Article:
BAJ: Exactly, and that chops heavy sound is the thing I am trying to avoid. I hear so many Bass albums and it’s just a bunch of chops! It’s great, but you end up playing that CD once every six months, if that! When I started studying upright, the teacher I had at the time said to me, “Did you know that Charlie Mingus has the same birthday as you?” Well that was enough to start this young kid into a huge study of Charlie Mingus. The thing I really ‘dug’ about Mingus was that he was a composer as well as a bass player. He could actually write a tune! That’s what I really liked about him. So I have been really striving towards that.
Speaking of Mark King, he was a major influence on my thumb style, my parents turned me onto LEVEL 42 in 1979. I wanted to avoid putting out a ‘Bass Album’ that a whole bunch of bass players would buy and no one else. Now I find I am writing more tunes on keyboards. I also have been doing some arranging for other peoples albums, like string parts or horn charts. What I am finding out about myself as I work on my solo album, is it is not so much that I have to even really make a statement, it’s not so much even the ‘chops thing’, I am just finding out now at 35 years of age that when I write a melody or something of this nature, I am actually touching, actually affecting some of my friends. They are saying, “That’s the coolest thing I’ve heard from you!” That’s really more the kind of statement I am getting to now, “Do I touch someone with my music?’
It can be a higher form of art to actually trigger something in people, an empathy, a sympathy to what you are trying to say, than just trying to blow people away with chops. Having killer chops is admirable, but when you can actually communicate something subtle to your listeners, then you’ve really connected, really said something.
BAJ: I agree with that wholeheartedly. I decided that that is the very only reason I practice chops, just so that I am able to completely articulate any ideas I have. Now I don’t mind sitting in an orchestra pit playing whole notes at all, sometimes resting for up to 64 bars, but when I finally come in with that low C, I want it to really connect, really hit the people in the pit of their stomachs!
To some degree it is a measure of musical maturity, to be able to derive satisfaction from playing just the right part, the part that is necessary, and nothing more.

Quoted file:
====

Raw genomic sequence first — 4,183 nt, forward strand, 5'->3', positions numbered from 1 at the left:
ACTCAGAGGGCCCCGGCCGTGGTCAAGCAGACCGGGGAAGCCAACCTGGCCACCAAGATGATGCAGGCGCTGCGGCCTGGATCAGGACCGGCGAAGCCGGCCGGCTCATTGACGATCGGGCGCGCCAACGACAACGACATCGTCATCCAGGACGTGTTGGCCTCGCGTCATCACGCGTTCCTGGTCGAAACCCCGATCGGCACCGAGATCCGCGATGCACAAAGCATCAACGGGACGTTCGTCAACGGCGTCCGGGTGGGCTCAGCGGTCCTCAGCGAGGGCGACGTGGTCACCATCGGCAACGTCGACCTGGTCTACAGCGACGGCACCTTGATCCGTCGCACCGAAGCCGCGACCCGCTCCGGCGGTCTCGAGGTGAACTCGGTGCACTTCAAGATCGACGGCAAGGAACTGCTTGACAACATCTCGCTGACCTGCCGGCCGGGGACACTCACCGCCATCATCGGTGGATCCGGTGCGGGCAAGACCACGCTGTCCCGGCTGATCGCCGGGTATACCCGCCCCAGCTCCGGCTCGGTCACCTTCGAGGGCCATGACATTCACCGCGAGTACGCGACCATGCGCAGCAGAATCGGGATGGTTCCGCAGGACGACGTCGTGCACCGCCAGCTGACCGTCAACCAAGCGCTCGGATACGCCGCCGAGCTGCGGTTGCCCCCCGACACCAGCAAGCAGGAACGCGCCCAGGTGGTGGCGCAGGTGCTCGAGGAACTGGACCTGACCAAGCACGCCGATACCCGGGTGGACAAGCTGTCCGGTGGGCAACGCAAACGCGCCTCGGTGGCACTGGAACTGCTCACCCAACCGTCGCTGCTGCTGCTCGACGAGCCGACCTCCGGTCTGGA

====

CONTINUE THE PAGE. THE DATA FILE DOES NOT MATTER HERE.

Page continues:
BAJ: I don’t know if ‘age’ can truly be counted in years, so much as time spent upon the planet. One of the disciplines I have tried to develop this last while is to pay attention to what’s going on around you. I think that the fruit that one can glean from that paying attention is a level of creativity, tuning into ideas you know you have never heard anywhere else before.
Also you can place a piece of music, even just 8 bars of a written thing in front of 8 different bass players who can read and though we are all reading from the same page, we’re all gonna play it slightly differently. That is another of the realizations that I have been coming too. It may not be so much what I say, but more how I say it.
This is all part of the developing sense that you have a ‘statement’ to make?
BAJ: I don’t really have a disposition that really makes me want to get in front of people and say “Hey, here I am!”. But I think there is something developing in me that will allow me at one point in my life to look back at a body of work.
Endorsements can often be an important part of developing your career. What can you tell us about your endorsements?
Any final comments regarding endorsements?
I'm often asked how one should approach
manufacturers for endorsement solicitation. I believe that PRODUCT is what
companies want to see. No one cares how often a potential endorsee plays in some
dive bar. Get on as many discs as you can. That's absolutely 'key'!
We will keep you posted on Brent’s career and when he gets his ‘statement’ down on a CD we’ll place it on the Global Bass Station, so you can see what it was he had to say.
Contact Brent-Anthony Johnson: tabaj3 AT juno DOT com
Eden Amplification can be found at
Status Graphite Basses at
Wayne Jones Enclosures at